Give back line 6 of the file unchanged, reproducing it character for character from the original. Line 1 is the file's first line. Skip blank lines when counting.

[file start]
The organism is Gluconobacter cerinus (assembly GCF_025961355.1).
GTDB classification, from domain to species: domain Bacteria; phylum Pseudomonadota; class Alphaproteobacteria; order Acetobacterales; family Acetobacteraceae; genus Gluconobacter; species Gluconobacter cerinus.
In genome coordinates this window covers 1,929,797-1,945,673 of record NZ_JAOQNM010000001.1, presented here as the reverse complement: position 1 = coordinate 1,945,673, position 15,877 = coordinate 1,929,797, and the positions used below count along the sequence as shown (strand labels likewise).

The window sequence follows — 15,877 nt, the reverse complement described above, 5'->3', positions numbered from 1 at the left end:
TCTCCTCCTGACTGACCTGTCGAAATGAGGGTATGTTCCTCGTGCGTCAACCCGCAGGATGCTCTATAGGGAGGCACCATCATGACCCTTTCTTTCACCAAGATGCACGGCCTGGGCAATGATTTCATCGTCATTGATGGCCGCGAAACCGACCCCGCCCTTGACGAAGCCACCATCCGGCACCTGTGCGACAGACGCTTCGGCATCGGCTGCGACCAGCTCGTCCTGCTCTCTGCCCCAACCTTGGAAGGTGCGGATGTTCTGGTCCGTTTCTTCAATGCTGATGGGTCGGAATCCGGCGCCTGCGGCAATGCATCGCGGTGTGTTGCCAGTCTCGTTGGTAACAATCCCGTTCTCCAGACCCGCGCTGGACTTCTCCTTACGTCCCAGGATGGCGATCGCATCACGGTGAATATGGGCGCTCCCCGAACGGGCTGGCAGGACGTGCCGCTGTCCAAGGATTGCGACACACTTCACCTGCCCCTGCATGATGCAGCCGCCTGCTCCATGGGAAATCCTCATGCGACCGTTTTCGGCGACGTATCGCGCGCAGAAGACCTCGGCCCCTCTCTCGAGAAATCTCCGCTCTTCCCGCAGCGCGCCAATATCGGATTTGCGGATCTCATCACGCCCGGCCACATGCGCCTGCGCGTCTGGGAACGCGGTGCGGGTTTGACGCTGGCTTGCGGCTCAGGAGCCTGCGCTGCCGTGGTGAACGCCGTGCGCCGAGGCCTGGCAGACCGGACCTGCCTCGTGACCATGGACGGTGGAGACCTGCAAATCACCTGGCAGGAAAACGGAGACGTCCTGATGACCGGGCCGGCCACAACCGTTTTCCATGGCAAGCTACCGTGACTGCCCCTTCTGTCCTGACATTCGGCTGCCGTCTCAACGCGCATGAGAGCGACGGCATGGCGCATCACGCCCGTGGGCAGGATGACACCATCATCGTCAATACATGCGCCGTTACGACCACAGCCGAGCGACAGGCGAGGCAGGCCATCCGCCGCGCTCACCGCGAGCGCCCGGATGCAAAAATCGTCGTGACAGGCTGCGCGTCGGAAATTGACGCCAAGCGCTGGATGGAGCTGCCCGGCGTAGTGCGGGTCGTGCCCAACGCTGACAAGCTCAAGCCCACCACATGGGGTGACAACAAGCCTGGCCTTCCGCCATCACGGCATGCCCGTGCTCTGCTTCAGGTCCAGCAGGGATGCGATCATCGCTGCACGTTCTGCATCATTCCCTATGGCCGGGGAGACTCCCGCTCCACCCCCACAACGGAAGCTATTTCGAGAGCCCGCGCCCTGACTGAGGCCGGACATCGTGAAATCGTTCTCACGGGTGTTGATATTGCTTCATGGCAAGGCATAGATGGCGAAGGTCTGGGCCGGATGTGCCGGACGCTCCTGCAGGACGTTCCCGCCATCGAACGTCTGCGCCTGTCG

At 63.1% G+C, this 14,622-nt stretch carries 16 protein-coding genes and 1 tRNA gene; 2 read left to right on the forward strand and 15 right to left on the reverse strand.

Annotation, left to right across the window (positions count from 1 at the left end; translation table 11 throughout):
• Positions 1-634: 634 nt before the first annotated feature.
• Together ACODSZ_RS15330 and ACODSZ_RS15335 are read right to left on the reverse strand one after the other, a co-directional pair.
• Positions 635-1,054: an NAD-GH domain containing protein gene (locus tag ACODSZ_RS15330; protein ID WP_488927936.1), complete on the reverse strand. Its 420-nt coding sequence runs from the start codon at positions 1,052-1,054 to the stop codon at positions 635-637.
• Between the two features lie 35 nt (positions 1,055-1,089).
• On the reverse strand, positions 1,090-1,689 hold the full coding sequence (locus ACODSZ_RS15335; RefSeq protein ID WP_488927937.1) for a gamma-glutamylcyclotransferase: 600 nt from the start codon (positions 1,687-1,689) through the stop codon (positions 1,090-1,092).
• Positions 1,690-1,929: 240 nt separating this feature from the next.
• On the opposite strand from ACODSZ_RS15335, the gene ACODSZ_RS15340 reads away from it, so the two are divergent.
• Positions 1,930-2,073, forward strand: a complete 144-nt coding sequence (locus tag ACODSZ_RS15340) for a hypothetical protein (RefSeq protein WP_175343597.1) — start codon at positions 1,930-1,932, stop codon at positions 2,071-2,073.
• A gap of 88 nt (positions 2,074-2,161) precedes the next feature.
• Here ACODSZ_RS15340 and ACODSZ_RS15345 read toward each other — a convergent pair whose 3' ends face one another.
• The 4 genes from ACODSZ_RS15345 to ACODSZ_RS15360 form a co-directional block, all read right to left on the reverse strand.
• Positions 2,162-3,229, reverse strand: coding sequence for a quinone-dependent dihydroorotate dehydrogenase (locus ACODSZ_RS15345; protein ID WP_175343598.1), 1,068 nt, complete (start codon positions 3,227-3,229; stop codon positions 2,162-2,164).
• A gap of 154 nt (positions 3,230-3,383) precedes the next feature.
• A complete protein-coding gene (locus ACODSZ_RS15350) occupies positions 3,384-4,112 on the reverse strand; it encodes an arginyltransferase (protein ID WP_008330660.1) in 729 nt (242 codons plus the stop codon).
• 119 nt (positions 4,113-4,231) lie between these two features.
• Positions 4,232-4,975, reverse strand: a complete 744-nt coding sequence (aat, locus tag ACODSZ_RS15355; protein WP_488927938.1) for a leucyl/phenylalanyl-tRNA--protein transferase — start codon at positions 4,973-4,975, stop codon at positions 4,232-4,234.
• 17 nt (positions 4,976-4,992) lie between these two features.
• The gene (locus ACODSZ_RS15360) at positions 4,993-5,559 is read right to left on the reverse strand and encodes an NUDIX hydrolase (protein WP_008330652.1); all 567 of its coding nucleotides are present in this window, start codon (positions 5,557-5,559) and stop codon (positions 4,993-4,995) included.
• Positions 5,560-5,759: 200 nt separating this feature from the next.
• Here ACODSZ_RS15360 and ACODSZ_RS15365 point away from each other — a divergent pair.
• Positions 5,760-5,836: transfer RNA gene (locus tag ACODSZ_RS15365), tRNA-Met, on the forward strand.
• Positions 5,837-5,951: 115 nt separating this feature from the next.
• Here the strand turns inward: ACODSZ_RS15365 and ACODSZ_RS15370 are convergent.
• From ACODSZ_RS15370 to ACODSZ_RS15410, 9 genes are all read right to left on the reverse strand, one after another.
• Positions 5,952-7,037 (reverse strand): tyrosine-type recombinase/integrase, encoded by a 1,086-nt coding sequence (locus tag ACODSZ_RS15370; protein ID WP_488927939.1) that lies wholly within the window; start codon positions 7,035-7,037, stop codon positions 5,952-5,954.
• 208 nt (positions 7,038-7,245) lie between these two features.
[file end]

At 63.1% G+C, this 14,622-nt stretch carries 16 protein-coding genes and 1 tRNA gene; 2 read left to right on the forward strand and 15 right to left on the reverse strand.